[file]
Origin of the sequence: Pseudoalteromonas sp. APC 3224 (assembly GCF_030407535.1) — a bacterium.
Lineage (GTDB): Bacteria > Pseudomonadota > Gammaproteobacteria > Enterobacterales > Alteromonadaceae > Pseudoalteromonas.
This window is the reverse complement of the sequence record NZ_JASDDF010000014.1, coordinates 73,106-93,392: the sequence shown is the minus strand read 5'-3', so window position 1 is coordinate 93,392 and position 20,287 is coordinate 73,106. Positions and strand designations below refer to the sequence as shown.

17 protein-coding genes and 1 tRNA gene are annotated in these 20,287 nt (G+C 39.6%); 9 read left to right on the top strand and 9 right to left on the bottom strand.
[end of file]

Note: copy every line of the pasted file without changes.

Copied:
Origin of the sequence: Pseudoalteromonas sp. APC 3224 (assembly GCF_030407535.1) — a bacterium.
Lineage (GTDB): Bacteria > Pseudomonadota > Gammaproteobacteria > Enterobacterales > Alteromonadaceae > Pseudoalteromonas.
This window is the reverse complement of the sequence record NZ_JASDDF010000014.1, coordinates 73,106-93,392: the sequence shown is the minus strand read 5'-3', so window position 1 is coordinate 93,392 and position 20,287 is coordinate 73,106. Positions and strand designations below refer to the sequence as shown.

17 protein-coding genes and 1 tRNA gene are annotated in these 20,287 nt (G+C 39.6%); 9 read left to right on the top strand and 9 right to left on the bottom strand.